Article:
Lollapalooza Music Festival Every year in August

Lollapalooza - Music Festival in Chicago.
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Running for three, music-packed days in Chicago every August, Lollapalooza is a massive outdoor music festival that routinely draws more than 160,000 people to Grant Park. Originally conceived by Jane's Addiction... ... read more

Lollapalooza Description

Lollapalooza - Music Festival in Chicago.

Running for three, music-packed days in Chicago every August, Lollapalooza is a massive outdoor music festival that routinely draws more than 160,000 people to Grant Park.

Originally conceived by Jane's Addiction singer Perry Farrell, Lollapalooza initially ran for six years and toured all over North America. The event was put on hold from 1997–2003, but has since found a permanent home in Chicago, as well as expanded to several sister events in Europe and South America.

Diverse acts performing in a broad range of styles can always be found at Lollapalooza, so it would be very difficult for visitors not to find at least one band in attendance that they love. Past Lollapalooza performers have included the Beastie Boys, Coldplay, Stone Temple Pilots, Depeche Mode, deadmau5, Foo Fighters, Red Hot Chili Peppers, Pearl Jam, The Cure, Primus, The Killers, Rage Against the Machine, Arcade Fire, Nine Inch Nails, The Smashing Pumpkins, Muse, Alice in Chains, Björk, MGMT, Foster the People, Tool, Hole, Body Count, Ice-T, Queens of the Stone Age, The Drums, The Strokes, Arctic Monkeys, Calvin Harris, Fishbone, Butthole Surfers, and Lady Gaga.

And that’s just getting started.

Despite its popularity, Lollapalooza has not been without its critics. Originally developed as a showcase for "non-mainstream” acts, organizers faced criticism when Metallica was added to the lineup in 1996. Past years have also witnessed sudden declines in overall attendance, much of which was largely blamed by fans on what were considered to be inflated ticket prices.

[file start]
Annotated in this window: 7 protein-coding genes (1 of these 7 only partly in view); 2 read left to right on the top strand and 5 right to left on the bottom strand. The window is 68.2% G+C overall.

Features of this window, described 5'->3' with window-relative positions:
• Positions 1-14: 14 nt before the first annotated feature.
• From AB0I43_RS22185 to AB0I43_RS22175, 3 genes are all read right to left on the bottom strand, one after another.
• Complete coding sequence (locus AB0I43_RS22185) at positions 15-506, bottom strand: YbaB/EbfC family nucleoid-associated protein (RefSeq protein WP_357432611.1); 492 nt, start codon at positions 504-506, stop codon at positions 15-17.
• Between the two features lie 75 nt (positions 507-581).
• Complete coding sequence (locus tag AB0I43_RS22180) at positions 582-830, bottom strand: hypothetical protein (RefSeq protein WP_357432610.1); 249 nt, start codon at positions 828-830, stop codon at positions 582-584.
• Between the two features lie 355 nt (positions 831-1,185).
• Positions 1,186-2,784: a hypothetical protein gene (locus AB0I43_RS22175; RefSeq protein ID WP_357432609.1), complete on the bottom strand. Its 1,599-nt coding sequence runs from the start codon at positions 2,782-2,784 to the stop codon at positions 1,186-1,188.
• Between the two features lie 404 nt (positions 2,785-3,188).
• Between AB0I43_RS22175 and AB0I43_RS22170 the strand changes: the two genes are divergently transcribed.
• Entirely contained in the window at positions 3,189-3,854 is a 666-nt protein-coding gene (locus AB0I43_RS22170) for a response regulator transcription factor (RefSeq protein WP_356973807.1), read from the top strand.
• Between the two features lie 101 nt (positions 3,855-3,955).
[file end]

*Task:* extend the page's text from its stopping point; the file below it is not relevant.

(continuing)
Recent years, however, have witnessed Lollapalooza selling out well in advance, so it’s wise to grab tickets early if you know you’re going to be in town. Lollapalooza tickets usually start at around $225–$250 for a three-day pass, with individual day passes around $100.

Lollapalooza User Comments

Sibel D. Aug 18, 2013
If you are a music lover and love to have a good time-you HAVE to go to Lollapalooza! Lollapalooza started off in 1992. It is a big Rock festival, but also has performances of all kinds of music genres from pop, hip-hop, to rap, and jazz. Lolla is the best place where you can go from one concert to another and its in the middle of Grant Park! Though it is a music festival, it also has other activities. Like this year you can create your own flower wreath or henna tattoo! I would advise you to come with lots of drinks, a hat for the sun, and lots of friends! Tickets for children under the age of 10 can enter free. Its the best party to go to!